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Books > Hindu > Kumarila Bhatta Tantravarttika (A Commentary on Sabara's Bhasya on the Purvamimamsa Sutras of Jaimini) (Fascicles I-IX) (In Two Volumes)
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Kumarila Bhatta Tantravarttika (A Commentary on Sabara's Bhasya on the Purvamimamsa Sutras of Jaimini) (Fascicles I-IX) (In Two Volumes)
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Kumarila Bhatta Tantravarttika (A Commentary on Sabara's Bhasya on the Purvamimamsa Sutras of Jaimini) (Fascicles I-IX) (In Two Volumes)
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From the Jacket

Tantravarttika is the magnum opus of Kumarila Bhatta, a seventh century thinker and greatest exponent of the Purva Mimamsa system. Founder of the Bhatta school of Mimamsa, he was a native of South India. This work is a commentary on a part of Kumarila's commentary on Purvamimamsa Sutra of Jaimini and Sabara-svamin's Bhasya, mainly in prose, running from Adhyaya I, Pada II to the end of Adhyaya III. This is a unique work showing the deep scholarship of the author. Here Kumarila has shown his mastery over other schools of thought as well. His other works are Slokavartika, a commentary on I. 1 of the Purvamimamsa Sutra of Jaimini. This great work was translated for the first time into English by Dr. Ganganatha Jha and published in Bibliotheca Indica Series, of which this is a reprint.

The translator, Dr. Ganganatha Jha. (1871) was a versatile scholar. He was a Professor of Sanskrit in the old Muir Central College Allahabad, then the Principal of the government Sanskrit College, Banaras and then the vice-Chancellor of the Allahabad University for nine years. Though engaged in all these multifarious duties he was able to write more than fifty works on different Indian philosophical systems. In addition to the tantravarttika, he also translated Kumarila's Slokavarttika and Sabara's Bhasya into English. He was the first scholar to write a thesis on 'The Prabhakara School of Purvamimamsa'

Introduction

The Introduction to a book like the Tantra-Vartika is expected to contain (1) an account of the Author and (2) a brief account of the contents of the work. As regards (1), I have secured a contribution from my esteemed friend, Pandit Gopinath Kaviraj of the Sanskrit College, Benares, which is given below. As regards (2), I have nothing very much to add to what I have already said in my work on the Prabhakara School of Purva Mimansa. I have however come across certain criticism upon this latter work, and I shall take the opportunity afforded by this in Introduction to state how far, if at all, I am prepared to modify my earlier opinions in the light of the said criticisms.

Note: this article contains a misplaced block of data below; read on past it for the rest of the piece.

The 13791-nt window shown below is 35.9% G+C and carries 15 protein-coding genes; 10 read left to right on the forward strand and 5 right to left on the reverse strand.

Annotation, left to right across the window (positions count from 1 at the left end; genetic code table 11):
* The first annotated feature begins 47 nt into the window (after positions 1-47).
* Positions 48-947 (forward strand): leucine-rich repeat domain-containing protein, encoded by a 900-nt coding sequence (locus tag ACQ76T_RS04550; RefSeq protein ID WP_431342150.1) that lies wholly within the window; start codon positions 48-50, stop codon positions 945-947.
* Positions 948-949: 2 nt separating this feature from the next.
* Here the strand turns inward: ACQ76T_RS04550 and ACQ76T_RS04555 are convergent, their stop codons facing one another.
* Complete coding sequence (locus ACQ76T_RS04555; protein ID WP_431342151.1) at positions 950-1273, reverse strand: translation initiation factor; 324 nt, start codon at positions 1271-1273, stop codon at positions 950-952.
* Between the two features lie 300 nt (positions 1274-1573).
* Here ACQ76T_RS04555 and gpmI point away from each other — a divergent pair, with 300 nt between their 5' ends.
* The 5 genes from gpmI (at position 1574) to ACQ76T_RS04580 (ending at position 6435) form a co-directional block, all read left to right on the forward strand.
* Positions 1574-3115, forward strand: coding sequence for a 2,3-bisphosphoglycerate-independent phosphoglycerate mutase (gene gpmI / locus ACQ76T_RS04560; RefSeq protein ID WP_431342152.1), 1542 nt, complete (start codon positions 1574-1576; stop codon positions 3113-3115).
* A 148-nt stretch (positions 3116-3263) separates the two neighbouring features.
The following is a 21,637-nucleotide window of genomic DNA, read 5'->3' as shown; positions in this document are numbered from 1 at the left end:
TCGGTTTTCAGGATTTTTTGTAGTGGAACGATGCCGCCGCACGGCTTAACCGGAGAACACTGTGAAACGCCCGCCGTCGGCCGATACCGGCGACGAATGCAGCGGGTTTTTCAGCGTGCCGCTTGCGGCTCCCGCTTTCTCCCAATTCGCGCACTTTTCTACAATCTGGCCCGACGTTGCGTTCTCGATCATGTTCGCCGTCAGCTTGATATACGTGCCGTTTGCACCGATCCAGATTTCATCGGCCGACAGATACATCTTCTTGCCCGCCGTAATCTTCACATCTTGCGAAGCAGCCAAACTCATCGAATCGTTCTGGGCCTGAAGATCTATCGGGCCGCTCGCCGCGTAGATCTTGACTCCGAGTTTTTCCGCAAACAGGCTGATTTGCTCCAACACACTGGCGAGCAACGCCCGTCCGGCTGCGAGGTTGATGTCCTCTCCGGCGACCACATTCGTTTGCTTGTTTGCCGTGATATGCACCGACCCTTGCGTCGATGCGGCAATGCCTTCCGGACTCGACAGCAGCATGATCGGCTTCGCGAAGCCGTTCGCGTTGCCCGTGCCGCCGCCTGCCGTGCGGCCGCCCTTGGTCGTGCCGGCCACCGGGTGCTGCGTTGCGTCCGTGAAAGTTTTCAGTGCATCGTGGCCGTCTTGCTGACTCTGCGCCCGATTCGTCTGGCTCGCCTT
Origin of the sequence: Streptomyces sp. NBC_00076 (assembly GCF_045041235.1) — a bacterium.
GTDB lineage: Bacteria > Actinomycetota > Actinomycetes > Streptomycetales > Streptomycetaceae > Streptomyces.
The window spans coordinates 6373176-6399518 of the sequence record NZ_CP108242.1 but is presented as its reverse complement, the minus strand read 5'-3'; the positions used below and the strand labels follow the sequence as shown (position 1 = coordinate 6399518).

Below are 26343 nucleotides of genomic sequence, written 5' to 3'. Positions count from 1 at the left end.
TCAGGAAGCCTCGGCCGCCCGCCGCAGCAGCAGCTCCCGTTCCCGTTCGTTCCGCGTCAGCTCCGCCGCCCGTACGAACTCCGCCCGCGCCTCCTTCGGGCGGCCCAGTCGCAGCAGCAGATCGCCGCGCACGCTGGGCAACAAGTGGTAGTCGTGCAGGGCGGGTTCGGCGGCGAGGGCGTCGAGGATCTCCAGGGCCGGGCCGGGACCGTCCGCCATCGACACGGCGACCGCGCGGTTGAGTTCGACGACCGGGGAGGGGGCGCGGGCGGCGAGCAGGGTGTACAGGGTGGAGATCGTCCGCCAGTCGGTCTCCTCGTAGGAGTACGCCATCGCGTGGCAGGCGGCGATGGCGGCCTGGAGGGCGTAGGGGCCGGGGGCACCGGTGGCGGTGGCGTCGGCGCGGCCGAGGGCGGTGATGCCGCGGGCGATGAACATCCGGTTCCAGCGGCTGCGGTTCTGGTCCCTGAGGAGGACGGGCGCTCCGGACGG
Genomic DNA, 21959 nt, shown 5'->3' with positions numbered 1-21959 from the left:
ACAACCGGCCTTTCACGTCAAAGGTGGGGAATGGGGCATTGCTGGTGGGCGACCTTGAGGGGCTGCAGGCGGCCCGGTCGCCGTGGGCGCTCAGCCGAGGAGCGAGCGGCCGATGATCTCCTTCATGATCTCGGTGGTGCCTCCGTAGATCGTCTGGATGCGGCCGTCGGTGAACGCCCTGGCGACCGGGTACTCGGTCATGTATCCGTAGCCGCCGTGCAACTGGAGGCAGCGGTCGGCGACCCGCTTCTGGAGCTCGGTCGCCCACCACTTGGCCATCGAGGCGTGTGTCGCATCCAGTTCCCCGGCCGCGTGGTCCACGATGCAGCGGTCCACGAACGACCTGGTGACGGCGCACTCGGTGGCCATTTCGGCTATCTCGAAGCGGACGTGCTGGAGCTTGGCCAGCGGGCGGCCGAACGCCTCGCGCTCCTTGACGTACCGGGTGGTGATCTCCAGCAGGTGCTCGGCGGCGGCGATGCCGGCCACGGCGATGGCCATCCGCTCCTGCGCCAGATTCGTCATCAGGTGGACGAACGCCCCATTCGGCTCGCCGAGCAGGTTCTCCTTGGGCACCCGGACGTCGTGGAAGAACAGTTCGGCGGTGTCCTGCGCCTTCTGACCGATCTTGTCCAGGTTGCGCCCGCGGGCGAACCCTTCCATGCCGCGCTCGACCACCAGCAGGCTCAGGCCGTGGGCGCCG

Pandit Pashupatinath Shastri has just brought out his book on the Introduction to Purva Mimansa. On page 10 of this book the learned writer demurs to my view that Kumarila has denied the creation of the world by God. He admits that "Kumarila has said that God does neither superintend nor is the cause of this creation, and that the creation or dissolution of the world is impossible." This is enough for my purposes; what was the motive that led Kumarila to deny all this belongs to a sphere of psychological research which is beyond the purview of my somewhat dull intellect.

As regards Prabhakara's view, Pandit Pashupatinath Shastri says: "If we accept this view (that the Upanisads are Arthavada) the Vedanta darshana will be lost to the Prabhakaras. The loss of such a system is not a trifling matter. If it be admitted that one text is not Arthavada, it can be no longer said that other texts of the same class are mere Arthavada."

One is surprised at finding such an opinion coming from a professed student of Purva Mimansa, which teems with Adhikaranas among which, while some passages are regarded as Arthavada, others "of the same class" are not regarded as such.

The writer admits here also that "the Prabhakaras have denied the creation of the world"; but here, as before, he proceeds to examine the motive underlying the denial.

In an important matter like this, writers like Kumarila and Prabhakara, having made a categorical denial, would certainly have supplemented it by an equally categorical affirmation of creation by God if they had held it to be true; and they would not have left their motive to be unraveled by a writer appearing more than 1, 000 years later.